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Leo Komarov proves to Barry Trotz that he gets job done for Islanders

Leo Komarov of the Islanders skates against Brad

Leo Komarov of the Islanders skates against Brad Marchand of the Boston Bruins during the third period at Nassau Coliseum on Thursday, Feb. 25, 2021. Credit: Jim McIsaac

Others can be surprised Leo Komarov has settled into the role as left wing to top-line center Mathew Barzal heading into the Islanders’ first-round playoff series against the Penguins. Barry Trotz even might have been at one point, before the coach really got to appreciate how Komarov — a quintessential hockey pest — operates.

But not the man affectionately known as Uncle Leo.

"You know me," Komarov said after the Islanders practiced on Thursday at Northwell Health Ice Center in East Meadow. "I’m just fighting and trying to play my best game. I won’t be surprised. I’ve been playing hockey for 30 years. Just living another day. Wake up, enjoy the hockey and see how it goes."

Game 1 is Sunday afternoon in Pittsburgh.

There’s nothing fancy to Komarov’s game, no statistics that stand out or analytics that Trotz can cite as to why this has been the best fit for Barzal and Jordan Eberle since captain Anders Lee suffered a season-ending right knee injury on March 11.

It just is.

"He always plays with an edge," Trotz said. "He adjusts his game to who he plays with. When you put him in a checking role, he does a good job checking. When you put him on an offensive line like Barzy’s, he understands the balance of that. He doesn’t lose his character or his identity because he’s moved to a different line.

"It doesn’t matter where you play Leo. His game doesn’t change. He just adapts."

But Trotz had to be convinced.

He admitted in his first season with the Islanders he was unsure of president and general manager Lou Lamoriello’s thinking in signing Komarov away from the Maple Leafs — Lamoriello was that team’s GM from 2015-18 — to a four-year, $12 million deal.

"I didn’t know Leo well enough," Trotz said. "I didn’t know his game well enough. What you don’t understand is you can watch his game and you can get bits and pieces. But you have to be living the whole experience. You have to understand the intangibles he brings into the room, the intangibles he brings on the bench, the intangibles he brings on the ice and the value he has in pulling it all together.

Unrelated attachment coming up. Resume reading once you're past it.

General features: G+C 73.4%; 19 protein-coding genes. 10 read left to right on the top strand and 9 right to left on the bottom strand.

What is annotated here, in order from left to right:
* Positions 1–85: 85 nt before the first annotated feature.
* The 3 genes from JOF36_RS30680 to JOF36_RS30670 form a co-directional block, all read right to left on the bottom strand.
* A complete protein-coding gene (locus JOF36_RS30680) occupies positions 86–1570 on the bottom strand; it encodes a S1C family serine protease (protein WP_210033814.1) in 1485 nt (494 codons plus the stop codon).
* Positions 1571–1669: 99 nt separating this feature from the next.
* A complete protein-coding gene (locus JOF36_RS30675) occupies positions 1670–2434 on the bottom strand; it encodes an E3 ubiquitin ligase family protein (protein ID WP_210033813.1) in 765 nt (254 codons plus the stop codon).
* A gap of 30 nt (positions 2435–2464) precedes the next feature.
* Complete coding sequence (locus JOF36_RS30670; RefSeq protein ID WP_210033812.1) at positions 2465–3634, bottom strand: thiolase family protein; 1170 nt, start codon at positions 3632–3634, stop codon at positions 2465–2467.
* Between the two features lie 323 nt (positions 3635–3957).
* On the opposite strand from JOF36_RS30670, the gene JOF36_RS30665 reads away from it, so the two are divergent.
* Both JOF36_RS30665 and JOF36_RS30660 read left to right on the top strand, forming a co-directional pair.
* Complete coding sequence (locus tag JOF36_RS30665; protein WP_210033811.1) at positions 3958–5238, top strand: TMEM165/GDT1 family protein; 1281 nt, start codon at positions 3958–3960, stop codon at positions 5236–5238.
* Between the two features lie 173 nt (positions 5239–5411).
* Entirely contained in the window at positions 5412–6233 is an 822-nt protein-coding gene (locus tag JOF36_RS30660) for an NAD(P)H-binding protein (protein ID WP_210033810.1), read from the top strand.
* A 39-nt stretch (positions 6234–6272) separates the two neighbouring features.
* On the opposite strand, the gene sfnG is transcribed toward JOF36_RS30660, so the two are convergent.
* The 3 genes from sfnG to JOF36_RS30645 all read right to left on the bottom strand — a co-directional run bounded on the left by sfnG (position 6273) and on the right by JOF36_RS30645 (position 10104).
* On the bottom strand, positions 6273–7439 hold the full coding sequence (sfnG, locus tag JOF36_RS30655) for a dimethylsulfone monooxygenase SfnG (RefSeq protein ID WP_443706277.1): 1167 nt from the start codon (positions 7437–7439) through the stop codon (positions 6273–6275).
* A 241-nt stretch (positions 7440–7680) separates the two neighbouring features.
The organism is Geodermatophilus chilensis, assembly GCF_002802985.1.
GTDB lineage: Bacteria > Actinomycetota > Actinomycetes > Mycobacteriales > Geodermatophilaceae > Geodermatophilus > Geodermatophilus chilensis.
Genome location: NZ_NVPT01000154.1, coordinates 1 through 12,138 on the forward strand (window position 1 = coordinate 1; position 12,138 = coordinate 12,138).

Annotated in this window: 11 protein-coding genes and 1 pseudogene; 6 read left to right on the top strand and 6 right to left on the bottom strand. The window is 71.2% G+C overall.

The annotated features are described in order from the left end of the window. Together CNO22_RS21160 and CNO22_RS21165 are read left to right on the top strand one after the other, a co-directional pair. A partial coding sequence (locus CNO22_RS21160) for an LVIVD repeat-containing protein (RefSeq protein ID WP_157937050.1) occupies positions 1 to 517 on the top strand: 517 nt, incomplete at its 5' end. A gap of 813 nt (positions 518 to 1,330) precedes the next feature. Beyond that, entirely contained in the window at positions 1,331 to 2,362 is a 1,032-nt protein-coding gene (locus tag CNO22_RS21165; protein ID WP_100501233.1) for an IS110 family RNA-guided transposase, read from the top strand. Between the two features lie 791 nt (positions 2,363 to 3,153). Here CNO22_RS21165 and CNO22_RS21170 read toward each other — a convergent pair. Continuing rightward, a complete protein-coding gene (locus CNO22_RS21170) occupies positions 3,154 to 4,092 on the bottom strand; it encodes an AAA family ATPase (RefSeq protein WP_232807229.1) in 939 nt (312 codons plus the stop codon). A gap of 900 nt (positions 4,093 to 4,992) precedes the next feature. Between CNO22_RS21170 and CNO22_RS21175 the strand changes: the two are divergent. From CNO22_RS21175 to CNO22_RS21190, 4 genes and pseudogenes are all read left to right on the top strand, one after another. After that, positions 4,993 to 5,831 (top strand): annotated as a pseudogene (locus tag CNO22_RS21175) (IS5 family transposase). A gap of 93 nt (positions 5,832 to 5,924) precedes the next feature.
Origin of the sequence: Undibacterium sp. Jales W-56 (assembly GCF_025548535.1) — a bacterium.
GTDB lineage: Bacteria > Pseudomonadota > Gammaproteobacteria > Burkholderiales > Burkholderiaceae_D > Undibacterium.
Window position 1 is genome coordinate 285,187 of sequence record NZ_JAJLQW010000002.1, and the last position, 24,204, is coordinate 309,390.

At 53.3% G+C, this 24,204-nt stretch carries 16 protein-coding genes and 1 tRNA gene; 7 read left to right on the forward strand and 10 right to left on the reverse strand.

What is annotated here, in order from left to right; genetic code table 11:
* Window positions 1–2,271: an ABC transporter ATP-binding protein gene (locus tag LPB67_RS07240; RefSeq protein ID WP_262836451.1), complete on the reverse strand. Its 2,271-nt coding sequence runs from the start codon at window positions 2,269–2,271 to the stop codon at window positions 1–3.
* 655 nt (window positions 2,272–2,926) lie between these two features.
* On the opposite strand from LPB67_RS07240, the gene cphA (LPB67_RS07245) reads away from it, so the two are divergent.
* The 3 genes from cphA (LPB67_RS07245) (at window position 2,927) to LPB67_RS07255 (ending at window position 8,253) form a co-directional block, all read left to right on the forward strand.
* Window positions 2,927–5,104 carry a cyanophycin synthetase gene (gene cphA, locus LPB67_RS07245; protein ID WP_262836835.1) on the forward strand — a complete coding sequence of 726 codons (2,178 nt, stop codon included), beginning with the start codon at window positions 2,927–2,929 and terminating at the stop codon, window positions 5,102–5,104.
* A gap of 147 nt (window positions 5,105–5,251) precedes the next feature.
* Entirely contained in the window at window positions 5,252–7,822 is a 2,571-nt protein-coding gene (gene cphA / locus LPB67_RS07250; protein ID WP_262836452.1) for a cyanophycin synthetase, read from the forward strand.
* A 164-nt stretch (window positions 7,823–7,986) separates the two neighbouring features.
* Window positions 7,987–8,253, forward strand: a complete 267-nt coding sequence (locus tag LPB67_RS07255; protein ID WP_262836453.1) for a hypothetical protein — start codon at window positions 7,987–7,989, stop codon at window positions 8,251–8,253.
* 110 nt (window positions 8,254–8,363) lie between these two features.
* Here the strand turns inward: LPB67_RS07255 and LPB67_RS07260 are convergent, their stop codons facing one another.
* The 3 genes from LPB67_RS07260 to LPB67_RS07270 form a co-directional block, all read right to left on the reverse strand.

"He’s committed and he’ll do anything to win. Those were qualities I didn’t know about as much. Lou did, because he had him in Toronto. Once you have Leo in the lineup, you realize all those things come together and it’s the value of the Leo experience that allows you to appreciate the value that he does bring."

Komarov had one goal and seven assists in 33 games and Trotz tried others on Barzal’s line, notably rookie Kieffer Bellows and newly-acquired Travis Zajac. But Trotz kept coming back to Komarov.

He is a key contributor to the NHL’s second-ranked penalty kill. And despite playing with an edge and looking to get under the skin of opponents particularly the Bruins’ Brad Marchand Ko,marov accumulated only 15 penalty minutes.

What Trotz sees and the statistics don’t show is how easily Komarov interacts with his teammates. The 34-year-old was born in Estonia, settled in Finland and played in the Russian KHL before joining the Maple Leafs in 2014. Trotz joked Komarov "knows about five or six languages, we just don’t know which ones."

"He’s the life of the room sometimes," defenseman Ryan Pulock said. "He’s really light in the room and easy to talk to and always gets the guys laughing. On the ice, he just does his job. It might not be pretty and he might not really get credit for what he does but he’s a really effective player for us."

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